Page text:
Several Psychoacoustic studies have consistently proven that speech perception and cognitive functions in children are influenced to a greater degree by listening conditions. The ability to recognize speech under conditions of noise (noise combined with reverberation) is constantly improving in children until their teenage years. The US National Library of Medicine has published an article summarizing the impact of noise on early learning.
Noise is defined by Merriam-Webster as a sound that lacks agreeable musical quality or is noticeably unpleasant. Meaning, it is a sound that is confused, loud, senseless, and disturbing to anyone who has to endure being around and hearing it.
Exposure to noise, especially chronic noise, can be harmful to humans, causing complications including NIHL or Noise-Induced Hearing Loss. Moreover, noise can pose more serious threats to younger children who are still developing physically and psychologically.
According to a study by Dr. Arline Bronzaft and Dr. Dennis McCarthy in 1975 (http://chchearing.org/), children whose classes were held in a classroom with hard surfaces (thus increasing reverberation) had lower reading scores compared to children who were situated in a more quiet place in the school. In another study, it was also found that children who are often exposed to noise confusion developed issues in terms of their temperament and social interaction.
Both studies, plus others that we can easily find in the internet, show how noise, especially in a classroom setting, can easily disrupt children from learning as much as they should be.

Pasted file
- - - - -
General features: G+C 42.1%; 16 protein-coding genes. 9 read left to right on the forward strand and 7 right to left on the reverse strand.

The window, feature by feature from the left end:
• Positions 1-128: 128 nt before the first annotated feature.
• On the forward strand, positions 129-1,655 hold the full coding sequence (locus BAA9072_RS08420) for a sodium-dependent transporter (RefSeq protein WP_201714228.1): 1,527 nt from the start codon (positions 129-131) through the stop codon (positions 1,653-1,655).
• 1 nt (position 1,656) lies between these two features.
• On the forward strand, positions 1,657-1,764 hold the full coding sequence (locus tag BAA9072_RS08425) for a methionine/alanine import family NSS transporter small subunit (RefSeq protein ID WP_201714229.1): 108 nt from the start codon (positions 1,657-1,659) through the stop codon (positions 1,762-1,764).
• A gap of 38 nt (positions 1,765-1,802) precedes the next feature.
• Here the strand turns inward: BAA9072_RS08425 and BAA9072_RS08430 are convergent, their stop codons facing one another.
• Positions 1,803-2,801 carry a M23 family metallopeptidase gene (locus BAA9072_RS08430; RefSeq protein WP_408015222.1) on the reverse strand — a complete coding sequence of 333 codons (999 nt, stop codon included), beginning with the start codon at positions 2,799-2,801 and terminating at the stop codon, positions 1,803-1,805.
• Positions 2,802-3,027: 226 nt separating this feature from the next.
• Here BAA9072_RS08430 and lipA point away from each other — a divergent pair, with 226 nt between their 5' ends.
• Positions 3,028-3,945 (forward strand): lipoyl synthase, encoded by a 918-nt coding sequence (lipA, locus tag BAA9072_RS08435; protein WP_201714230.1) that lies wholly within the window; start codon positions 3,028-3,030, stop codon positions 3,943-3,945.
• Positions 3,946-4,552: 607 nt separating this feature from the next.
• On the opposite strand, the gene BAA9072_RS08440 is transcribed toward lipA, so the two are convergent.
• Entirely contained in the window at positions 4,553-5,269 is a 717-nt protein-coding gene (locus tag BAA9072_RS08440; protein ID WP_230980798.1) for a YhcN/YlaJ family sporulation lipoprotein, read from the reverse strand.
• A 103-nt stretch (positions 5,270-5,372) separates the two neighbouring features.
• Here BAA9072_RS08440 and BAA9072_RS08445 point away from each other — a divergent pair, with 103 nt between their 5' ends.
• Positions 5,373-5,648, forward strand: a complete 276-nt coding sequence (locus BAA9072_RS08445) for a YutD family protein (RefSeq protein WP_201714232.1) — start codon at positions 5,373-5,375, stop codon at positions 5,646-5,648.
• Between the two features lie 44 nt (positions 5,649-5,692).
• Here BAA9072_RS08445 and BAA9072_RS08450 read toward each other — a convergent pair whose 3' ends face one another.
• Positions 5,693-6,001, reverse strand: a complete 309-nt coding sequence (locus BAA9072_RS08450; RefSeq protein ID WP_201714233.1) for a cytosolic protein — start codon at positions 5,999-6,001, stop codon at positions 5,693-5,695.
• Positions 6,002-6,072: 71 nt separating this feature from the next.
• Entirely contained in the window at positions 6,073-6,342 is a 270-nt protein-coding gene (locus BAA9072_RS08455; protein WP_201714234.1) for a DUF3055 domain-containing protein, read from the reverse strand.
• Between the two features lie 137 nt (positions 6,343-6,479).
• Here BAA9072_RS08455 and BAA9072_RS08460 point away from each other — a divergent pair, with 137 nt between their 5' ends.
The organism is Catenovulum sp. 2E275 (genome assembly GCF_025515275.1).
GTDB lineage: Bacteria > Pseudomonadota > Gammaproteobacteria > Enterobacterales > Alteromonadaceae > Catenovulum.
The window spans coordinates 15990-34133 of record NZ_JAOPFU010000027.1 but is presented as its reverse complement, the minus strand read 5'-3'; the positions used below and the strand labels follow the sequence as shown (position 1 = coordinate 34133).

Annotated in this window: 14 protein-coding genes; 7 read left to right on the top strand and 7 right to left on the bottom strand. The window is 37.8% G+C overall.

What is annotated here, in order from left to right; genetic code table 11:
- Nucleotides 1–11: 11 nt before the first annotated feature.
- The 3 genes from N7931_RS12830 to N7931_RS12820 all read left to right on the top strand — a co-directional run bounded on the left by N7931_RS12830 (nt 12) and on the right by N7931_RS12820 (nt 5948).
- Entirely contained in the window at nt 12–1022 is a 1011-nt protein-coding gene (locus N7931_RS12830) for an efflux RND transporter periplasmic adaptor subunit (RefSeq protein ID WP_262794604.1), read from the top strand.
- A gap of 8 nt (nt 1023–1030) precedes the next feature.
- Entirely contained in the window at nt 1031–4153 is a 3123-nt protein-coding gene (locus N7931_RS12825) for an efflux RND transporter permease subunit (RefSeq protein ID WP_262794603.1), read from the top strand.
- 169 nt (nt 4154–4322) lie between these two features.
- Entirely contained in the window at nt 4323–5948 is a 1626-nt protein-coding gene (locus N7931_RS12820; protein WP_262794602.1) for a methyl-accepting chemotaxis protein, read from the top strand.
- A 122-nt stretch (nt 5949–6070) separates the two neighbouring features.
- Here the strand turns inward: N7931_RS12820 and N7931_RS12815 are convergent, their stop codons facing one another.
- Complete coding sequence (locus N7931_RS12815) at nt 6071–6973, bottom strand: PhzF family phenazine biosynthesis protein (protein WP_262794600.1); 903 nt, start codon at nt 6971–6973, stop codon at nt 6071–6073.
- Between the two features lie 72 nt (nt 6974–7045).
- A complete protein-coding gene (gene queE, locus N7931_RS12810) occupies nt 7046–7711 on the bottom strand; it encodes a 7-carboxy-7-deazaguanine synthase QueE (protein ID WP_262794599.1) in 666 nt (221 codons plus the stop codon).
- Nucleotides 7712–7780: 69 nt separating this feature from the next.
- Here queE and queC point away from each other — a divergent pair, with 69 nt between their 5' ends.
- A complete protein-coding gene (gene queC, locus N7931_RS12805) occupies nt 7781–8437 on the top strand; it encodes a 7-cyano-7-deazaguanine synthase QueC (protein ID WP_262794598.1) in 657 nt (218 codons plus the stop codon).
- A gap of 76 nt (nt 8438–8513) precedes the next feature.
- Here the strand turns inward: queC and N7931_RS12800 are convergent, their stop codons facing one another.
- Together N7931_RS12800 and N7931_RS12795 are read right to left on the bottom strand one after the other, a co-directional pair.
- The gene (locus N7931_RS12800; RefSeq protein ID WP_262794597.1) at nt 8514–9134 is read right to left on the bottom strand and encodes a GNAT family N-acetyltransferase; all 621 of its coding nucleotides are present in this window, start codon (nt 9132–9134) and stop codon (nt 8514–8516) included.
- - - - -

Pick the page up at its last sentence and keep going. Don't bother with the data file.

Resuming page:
- Noise can make children develop slower in terms of speech and language. Since they cannot hear clearly what is being instructed, children who are exposed to noise during pivotal stages of development may poorly acquire good command of the language, may have speech problems, and are likely to have problems with listening and reading.
- Noise can impair children’s ability to learn and acquire knowledge. Noise, as defined above is any loud sound that is disturbing. This disturbance do not help children concentrate, especially in the classroom where they should be more focused on their teachers and their lessons. This easily affects their ability to learn and can slow down their mental progress.
- Hearing impairments can have life-long effects on children. Noise-Induced Hearing Loss is a permanent condition that is caused by high-level of noise. This affects both adult and children. If children develop hearing impairment at an early age, this can affect their entire life not just with regards to learning but in all aspects.
- Chronic noise can affect natural body systems. Exposure to loud noise can elevate blood pressure which could lead to cardiovascular ailments. Children who are chronically subjected to noise may develop these ailments even at such young age. Plus, it can even change his sleep patterns since noise can easily awaken anyone even from deep sleep.
These are but a few things that noise can do to harm helpless children, whether at home or in school. But it is highly critical to shield children from noise when they are in the classroom because this is where they are supposed to be learning, not suffering.
Here in Story Book Hollow, we want nothing but for our children to learn most during the time they spend with us here in our classrooms and facility in general. More than that, we also want to keep them physically and psychologically healthy, for them to reach their maximum potentials in life. Since we understand how noise can adversely affect their development, we made sure that all our classrooms are not just engaging, cheerful, and non-restrictive. We also made sure that they have soundproof mechanisms that filter disturbing sound from outside so children can better concentrate on their teachers and on their lessons. Story Book Hollow makes that our classroom environment does not dampen but instead develop children to attain their full competencies.
If you want to check out our facility and how noise-proof our classrooms are, we encourage you to schedule a campus visit with us soon.